...given a nation that not enough citizens can be attracted to defend voluntarily, you probably also have a nation that, by definition, isn't really worth defending. ... If our freedom is so fragile that it must be continuously protected by giving it up, then we are in deep trouble.
But what of the 'need', so familiar to residents of Nanny State Britain, to protect citizens from themselves?
In a laissez-faire society, there could exist no public institution with the power to forcefully protect people from themselves. From other people (criminals), yes. From one's own self, no. Marijuana is a plant, a crop. People who smoke it do not do so under the compulsion either of physiological addiction or of institutional power. They do so voluntarily. They find a person who has volunteered to grow it. They agree on a price. One sells; the other buys. One acquires new capital; the other acquires a euphoric experience that, he decides, was worth allocating some of his own resources to obtain.

Incidentally, it is easy to imagine that, if drugs were left to economics and culture instead of politics, medical researchers would shortly discover a way to provide the salable and wanted effects of drugs without the incapacitation of addiction. In this as in similar matters — such as the unregulated competition from which it is felt people need protection — technology rather than politics might offer far better answers.
Despite its dubious moral basis, and its obvious ineffectiveness, the governments of the western world continue their policy of prohibition, and vigorously pursue their War on Drugs. As Jamie Whyte has noted, "it is not concern for our welfare that explains the illegality of drug use. It is bigotry".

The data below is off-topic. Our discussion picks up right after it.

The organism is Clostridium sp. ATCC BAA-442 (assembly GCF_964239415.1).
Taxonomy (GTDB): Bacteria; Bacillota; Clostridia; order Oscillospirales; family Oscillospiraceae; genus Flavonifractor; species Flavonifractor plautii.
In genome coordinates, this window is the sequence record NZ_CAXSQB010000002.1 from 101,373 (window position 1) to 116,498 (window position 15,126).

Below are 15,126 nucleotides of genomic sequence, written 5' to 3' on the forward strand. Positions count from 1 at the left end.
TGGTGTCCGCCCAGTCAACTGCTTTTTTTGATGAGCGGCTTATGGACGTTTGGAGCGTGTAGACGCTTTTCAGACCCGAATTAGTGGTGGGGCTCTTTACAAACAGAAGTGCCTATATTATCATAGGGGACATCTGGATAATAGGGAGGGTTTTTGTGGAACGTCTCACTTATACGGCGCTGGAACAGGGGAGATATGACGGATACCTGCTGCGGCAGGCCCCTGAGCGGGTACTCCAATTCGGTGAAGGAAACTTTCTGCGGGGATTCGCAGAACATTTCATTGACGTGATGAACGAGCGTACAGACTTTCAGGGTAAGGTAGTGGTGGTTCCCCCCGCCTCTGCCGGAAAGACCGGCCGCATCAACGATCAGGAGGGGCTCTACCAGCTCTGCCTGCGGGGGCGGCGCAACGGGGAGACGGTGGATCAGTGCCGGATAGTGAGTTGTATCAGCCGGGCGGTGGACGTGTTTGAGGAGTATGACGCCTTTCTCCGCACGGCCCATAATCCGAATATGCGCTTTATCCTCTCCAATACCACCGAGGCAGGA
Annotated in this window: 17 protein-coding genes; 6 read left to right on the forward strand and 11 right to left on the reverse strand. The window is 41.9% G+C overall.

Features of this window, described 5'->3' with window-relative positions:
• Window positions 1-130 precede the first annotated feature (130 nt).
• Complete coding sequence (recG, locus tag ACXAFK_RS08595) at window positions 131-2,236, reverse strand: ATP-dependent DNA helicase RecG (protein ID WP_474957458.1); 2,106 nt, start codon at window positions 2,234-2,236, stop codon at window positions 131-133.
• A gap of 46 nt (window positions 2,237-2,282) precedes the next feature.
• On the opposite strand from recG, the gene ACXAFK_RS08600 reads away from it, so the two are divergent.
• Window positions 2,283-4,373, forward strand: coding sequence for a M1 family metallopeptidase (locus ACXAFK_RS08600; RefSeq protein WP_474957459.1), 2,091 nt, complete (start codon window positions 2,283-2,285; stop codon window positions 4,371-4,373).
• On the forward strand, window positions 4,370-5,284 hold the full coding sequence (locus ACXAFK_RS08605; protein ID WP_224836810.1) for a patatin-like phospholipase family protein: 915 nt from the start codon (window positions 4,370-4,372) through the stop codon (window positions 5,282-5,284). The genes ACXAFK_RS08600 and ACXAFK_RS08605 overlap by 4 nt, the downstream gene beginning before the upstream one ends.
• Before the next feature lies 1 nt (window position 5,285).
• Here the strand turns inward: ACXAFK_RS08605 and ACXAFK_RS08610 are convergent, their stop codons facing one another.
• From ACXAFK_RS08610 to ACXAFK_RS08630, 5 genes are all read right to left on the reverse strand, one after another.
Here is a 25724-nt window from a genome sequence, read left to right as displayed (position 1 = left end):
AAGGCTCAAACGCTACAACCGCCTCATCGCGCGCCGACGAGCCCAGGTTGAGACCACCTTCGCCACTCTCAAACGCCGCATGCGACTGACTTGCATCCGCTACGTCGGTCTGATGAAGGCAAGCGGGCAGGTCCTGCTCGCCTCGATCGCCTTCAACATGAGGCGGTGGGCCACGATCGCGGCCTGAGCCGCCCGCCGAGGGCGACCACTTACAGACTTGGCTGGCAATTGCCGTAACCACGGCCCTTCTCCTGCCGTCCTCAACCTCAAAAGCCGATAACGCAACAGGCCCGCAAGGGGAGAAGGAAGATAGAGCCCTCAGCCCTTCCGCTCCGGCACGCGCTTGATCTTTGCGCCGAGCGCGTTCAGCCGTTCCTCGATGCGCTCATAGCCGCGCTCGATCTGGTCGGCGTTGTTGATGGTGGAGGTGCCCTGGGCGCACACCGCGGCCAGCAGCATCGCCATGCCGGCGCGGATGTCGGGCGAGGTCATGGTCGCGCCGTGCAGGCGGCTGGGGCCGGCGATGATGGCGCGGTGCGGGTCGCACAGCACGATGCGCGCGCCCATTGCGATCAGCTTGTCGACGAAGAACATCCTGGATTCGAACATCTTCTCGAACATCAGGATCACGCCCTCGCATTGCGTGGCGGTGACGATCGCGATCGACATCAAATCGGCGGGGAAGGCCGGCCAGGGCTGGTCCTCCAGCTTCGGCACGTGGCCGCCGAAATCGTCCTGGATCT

Such gratuitous restriction of personal freedom is all the more wicked for the fact that it is funded by the taxpayer. The government confiscates our wealth, and uses it to oppress us.
Politics, throughout time, has been an institutionalized denial of man's ability to survive through the exclusive employment of all his own powers for his own welfare. And politics, throughout time, has existed solely through the resources that it has been able to plunder from the creative and productive people whom it has, in the name of many causes and moralities, denied the exclusive employment of all their own powers for their own welfare.
At its limits, the libertarian ideal will no doubt face practical problems of its own. But it will be a long time before we need to worry that our government is too small, and our people too free.

[1] Even in the current financial crisis, most people in the western world continue to live in relative comfort. That we do not see mass starvation and homelessness, despite gross mismanagement of the economy by government, is a testament to the industrial and agricultural progress we've made since the Great Depression. Big Government may yet succeed in ruining us, but the private sector has thus far provided an impressive buffer.